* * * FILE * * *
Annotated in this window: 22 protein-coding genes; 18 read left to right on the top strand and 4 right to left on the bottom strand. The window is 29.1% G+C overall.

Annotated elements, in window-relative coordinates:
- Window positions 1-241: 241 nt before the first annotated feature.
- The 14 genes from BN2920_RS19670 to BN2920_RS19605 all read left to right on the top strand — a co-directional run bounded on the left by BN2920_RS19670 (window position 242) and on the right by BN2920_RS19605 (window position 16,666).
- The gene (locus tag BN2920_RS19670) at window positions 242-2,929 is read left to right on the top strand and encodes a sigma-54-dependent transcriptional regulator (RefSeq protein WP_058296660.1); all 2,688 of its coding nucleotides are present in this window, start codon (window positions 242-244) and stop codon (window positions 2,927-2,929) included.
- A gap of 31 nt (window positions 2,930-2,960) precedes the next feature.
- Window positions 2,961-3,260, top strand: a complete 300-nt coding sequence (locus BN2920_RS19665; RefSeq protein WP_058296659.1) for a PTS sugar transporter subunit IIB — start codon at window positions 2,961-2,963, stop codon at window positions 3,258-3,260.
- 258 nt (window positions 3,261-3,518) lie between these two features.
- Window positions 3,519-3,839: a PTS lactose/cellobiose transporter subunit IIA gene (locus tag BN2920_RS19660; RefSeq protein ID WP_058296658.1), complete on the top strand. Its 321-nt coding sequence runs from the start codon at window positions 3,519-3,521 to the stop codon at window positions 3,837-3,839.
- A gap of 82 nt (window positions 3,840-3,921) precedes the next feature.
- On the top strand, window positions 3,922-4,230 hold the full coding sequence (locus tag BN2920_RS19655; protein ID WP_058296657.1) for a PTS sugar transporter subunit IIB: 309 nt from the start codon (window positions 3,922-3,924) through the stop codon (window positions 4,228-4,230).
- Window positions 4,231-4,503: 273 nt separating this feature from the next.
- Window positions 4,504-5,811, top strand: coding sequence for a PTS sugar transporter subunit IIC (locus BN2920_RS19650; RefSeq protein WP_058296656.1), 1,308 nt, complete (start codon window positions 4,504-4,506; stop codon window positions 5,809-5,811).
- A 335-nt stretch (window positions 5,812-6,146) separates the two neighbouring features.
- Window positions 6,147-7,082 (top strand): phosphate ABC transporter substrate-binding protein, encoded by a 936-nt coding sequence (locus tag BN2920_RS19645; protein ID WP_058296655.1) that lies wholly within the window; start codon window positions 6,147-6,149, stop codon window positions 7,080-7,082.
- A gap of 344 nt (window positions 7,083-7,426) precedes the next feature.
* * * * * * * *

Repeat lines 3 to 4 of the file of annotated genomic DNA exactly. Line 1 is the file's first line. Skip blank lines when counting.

- Window positions 1-241: 241 nt before the first annotated feature.
- The 14 genes from BN2920_RS19670 to BN2920_RS19605 all read left to right on the top strand — a co-directional run bounded on the left by BN2920_RS19670 (window position 242) and on the right by BN2920_RS19605 (window position 16,666).